There is one more catch with the repo. Haskell community offers a web repository of additional Haskell packages called Hackage. Not every package available via Hackage is also available in the openSUSE repository. Most notably Leksah, the Haskell IDE, is not available. So what now? Luckily with Haskell comes Cabal (Common Architecture for Building Applications and Libraries). Cabal is a package manager that manages packages available to GHC. It resolves package dependencies, downloads packages from the web, compiles and installs them. This however leads you to mixing two ways of managing GHC libraries. Some libraries will be managed by Cabal and some by YaST (or other rpm/deb management tool if you’re using different brand of Linux). This, at some point, may cause problems which leads us to the last of three installation option: using precompiled binaries. If you choose this option, carefully to chose which GHC version to download. The most obvious choice is using the latest available version, right? Wrong! You see, there is a thing called The Haskell Platform, which is a set of basic Haskell libraries required for development. New versions of Haskell Platform are released twice a year and each version is compatible with a particular version of GHC (most likely not the latest one). At this moment the latest version of GHC is 7.4.1, but the latest Haskell Platform supports GHC 7.0.4. If you’re a newbie, just like me, it is very reasonable to set up your basic Haskell environment by installing the Haskell Platform.

So, my advice on installing GHC on openSUSE (and other Linux distros) is: don’t use the repo, use the precompiled binaries. Instead, get the Haskell Platform, get the supported GHC version, install GHC, install Platform and then fell free to use Cabal to install any additional libraries from Hackage.

UPDATE (06/06/2012): The installation method described above can be enhanced. Read this follow-up for more information.

Diving into functional programming

I started programming when I was about twelve years old. Me and my friend got a book about writing programs in QBasic for Amiga. At first we were just copying code from the book. Later I started to make my own code. It was crappy – I wasn’t even able to use functions – but it got me hooked. Soon I moved to Pascal and got slightly more advanced. Not only did I learn about functions but even about objects :-) When I was in high school (age 16 or so) I began coding in C++. After high school the choice of studies was obvious for me – computer science. I went to Technical University of Łódź, biggest technical college in my city and one of the best in Poland. During studies I learned a lot about programming. Java became my main language for about 4 years, but I’ve had experience with other languages: Ada, Perl, Bash/AWK and Matlab, to name the most important. After graduating in 2008 I got a job at my own department as a researcher and lecturer. Matlab became my language of choice, since I was doing research in digital signal processing. These research were successful enough to earn me a PhD.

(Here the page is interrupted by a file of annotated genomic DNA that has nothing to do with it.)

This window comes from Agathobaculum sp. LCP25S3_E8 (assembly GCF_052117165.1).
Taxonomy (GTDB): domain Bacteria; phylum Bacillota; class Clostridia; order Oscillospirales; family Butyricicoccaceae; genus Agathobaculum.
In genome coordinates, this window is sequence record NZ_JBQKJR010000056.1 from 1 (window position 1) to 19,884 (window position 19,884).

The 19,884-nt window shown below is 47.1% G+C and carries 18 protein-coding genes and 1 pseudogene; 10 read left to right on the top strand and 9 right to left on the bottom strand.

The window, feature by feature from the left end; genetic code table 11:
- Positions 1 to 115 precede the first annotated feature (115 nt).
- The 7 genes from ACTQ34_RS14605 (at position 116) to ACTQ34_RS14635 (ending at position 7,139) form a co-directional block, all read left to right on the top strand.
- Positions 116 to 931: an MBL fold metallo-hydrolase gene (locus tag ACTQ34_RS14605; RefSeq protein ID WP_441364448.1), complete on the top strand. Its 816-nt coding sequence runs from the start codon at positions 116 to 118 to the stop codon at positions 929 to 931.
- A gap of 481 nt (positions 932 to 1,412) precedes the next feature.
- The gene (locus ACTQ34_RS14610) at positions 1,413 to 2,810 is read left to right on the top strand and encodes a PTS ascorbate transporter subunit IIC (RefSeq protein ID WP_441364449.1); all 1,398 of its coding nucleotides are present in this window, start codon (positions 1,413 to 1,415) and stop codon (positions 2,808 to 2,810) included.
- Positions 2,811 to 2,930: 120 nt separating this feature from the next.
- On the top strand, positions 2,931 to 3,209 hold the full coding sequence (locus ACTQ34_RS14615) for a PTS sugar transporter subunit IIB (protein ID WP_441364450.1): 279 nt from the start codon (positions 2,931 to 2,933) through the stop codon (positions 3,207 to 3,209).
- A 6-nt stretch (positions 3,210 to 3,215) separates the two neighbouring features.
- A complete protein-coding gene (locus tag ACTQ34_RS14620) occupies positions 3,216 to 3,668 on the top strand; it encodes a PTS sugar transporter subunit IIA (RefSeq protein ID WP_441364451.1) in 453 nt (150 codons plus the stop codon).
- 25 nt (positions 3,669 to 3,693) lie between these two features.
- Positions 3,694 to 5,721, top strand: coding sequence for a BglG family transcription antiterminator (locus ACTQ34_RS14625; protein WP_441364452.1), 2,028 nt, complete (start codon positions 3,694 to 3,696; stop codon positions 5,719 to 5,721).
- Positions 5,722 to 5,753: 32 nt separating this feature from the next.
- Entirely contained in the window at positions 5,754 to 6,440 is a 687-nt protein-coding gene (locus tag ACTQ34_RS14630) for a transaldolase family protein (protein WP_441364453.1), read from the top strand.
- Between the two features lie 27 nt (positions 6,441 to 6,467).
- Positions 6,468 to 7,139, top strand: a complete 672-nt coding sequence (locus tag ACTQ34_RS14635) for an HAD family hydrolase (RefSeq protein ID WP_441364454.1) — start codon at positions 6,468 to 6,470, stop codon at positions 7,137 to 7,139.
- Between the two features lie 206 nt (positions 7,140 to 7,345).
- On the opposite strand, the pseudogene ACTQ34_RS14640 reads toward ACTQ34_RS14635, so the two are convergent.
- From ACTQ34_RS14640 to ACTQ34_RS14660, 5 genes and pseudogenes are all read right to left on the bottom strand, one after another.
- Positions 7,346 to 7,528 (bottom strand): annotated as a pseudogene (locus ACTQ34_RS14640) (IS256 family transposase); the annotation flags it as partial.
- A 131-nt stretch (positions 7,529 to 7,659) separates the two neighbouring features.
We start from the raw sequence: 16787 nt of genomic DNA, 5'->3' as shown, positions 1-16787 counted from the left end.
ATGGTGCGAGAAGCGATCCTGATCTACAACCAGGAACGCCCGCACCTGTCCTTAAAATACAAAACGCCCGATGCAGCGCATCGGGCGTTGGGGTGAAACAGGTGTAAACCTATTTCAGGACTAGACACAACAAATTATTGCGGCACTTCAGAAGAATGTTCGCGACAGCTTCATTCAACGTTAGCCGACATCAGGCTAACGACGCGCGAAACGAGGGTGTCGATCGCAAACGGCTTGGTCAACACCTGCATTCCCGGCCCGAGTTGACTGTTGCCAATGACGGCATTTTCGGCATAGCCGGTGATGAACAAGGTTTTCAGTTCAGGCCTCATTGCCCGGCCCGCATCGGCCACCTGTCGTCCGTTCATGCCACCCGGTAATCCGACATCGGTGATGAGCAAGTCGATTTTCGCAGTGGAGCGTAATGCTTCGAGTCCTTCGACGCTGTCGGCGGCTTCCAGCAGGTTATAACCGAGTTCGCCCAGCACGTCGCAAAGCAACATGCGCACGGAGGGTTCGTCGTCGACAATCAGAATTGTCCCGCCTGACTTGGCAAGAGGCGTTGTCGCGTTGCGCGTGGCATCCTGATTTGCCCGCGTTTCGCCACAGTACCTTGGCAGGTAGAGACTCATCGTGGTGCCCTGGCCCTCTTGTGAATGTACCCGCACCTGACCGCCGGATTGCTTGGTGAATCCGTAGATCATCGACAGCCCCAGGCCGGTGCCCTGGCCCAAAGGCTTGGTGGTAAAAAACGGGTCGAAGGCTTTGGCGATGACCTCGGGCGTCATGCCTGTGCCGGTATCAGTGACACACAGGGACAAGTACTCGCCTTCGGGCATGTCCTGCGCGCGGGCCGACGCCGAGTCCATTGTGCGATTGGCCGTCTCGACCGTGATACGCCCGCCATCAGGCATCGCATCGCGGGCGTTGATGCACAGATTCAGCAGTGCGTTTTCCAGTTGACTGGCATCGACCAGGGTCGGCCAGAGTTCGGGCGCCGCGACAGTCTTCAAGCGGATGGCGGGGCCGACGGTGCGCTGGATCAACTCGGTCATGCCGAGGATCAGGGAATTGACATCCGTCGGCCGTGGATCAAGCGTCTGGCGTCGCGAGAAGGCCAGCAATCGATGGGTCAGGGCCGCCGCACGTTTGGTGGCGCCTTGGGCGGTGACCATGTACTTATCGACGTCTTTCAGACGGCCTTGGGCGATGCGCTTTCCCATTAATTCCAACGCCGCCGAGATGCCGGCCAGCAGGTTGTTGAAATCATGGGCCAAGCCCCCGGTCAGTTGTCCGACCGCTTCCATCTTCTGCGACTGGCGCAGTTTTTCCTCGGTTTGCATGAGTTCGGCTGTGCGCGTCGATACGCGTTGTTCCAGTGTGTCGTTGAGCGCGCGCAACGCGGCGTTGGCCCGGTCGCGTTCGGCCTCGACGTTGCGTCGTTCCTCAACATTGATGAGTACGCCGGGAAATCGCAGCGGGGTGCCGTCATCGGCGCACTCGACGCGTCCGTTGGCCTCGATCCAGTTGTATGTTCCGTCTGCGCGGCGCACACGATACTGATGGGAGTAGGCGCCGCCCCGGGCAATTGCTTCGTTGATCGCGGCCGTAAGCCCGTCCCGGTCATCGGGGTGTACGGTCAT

What’s the point in me telling you this? As you can see, there’s been a lot of programming in my life. If I were to name one thing I am really good at, these would be it. I was always convinced that I can code everything and I have all the fundamental knowledge of that field. I was wrong.

What programming paradigms are there? There’s the dominating object oriented programming paradigm and there’s structural programming, often treated as a contrast to OO programming. Everyone knows these two, at least I knew them. I also knew about the existence of Prolog and therefore the logical programming paradigm. But there is one more paradigm, which I wasn’t aware of: functional programming. I first heard the term ‘functional programming’ about four months ago and I started to be inquisitive. Is there really some different way of writing programs that I am not aware of? It turns out that yes, there is. During last months I realized how little I knew about programming and how many ingenious concepts were hidden away from me. I don’t like to be ignorant when it comes to programming so I started learning about functional programming (which I will abbreviate as FP). This blog will document my journey through this field. I’ll post various stuff on FP and other fields of computer science. I hope that sharing my knowledge will give others the motivation to explore this fascinating subject.